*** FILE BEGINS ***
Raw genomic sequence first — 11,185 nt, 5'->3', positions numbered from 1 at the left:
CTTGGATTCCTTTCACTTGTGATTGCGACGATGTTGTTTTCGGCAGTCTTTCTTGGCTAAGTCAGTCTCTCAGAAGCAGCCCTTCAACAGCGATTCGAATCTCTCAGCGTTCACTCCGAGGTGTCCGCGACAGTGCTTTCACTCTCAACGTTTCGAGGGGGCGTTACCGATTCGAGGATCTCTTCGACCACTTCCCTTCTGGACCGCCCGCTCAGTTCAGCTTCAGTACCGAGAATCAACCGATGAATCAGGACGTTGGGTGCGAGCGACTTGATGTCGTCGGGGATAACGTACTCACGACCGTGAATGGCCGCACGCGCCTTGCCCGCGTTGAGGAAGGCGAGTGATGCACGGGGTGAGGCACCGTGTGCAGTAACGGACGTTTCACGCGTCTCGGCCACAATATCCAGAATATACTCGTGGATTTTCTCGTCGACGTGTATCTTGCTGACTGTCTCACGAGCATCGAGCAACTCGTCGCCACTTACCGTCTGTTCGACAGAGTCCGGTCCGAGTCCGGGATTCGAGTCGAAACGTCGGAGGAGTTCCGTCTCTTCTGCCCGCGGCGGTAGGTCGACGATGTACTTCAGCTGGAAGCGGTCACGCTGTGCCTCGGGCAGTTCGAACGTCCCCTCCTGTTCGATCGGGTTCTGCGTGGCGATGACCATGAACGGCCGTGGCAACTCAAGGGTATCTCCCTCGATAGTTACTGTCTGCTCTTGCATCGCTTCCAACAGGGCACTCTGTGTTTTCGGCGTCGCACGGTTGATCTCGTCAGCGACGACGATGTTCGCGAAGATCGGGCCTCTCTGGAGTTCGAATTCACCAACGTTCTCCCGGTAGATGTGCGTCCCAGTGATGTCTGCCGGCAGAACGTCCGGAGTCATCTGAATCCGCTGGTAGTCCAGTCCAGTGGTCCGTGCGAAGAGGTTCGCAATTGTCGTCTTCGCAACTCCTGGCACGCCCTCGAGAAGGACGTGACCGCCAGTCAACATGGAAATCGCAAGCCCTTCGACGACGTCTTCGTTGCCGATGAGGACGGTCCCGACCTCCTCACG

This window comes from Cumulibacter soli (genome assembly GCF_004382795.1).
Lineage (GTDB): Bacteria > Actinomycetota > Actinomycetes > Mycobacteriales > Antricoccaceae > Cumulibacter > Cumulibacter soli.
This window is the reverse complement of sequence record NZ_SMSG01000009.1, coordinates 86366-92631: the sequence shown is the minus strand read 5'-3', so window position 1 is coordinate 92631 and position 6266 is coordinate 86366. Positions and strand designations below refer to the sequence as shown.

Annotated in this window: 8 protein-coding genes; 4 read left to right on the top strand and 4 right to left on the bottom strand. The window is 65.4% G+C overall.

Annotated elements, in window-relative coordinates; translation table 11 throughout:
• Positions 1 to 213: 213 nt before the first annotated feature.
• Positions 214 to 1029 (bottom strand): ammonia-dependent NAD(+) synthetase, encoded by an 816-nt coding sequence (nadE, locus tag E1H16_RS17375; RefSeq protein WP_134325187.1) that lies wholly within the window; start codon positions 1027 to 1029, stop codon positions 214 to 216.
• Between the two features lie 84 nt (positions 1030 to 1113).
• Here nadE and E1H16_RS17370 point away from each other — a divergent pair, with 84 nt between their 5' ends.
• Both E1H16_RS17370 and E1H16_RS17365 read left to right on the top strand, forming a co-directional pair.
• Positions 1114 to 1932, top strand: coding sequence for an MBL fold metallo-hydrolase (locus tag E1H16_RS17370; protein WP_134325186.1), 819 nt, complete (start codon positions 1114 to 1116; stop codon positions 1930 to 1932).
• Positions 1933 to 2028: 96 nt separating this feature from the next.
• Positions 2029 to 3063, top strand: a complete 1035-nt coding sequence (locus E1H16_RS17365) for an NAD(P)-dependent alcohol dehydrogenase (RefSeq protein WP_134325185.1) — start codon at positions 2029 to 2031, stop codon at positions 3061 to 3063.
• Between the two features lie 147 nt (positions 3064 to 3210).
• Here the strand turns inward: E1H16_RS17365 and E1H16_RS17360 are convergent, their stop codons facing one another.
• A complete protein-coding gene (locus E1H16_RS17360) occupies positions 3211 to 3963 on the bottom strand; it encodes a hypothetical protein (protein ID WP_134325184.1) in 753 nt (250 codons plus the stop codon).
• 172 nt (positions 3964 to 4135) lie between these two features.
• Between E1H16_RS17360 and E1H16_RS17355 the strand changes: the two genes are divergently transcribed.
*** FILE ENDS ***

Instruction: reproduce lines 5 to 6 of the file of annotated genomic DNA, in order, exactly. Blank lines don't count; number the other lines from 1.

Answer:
This window is the reverse complement of sequence record NZ_SMSG01000009.1, coordinates 86366-92631: the sequence shown is the minus strand read 5'-3', so window position 1 is coordinate 92631 and position 6266 is coordinate 86366. Positions and strand designations below refer to the sequence as shown.

Annotated in this window: 8 protein-coding genes; 4 read left to right on the top strand and 4 right to left on the bottom strand. The window is 65.4% G+C overall.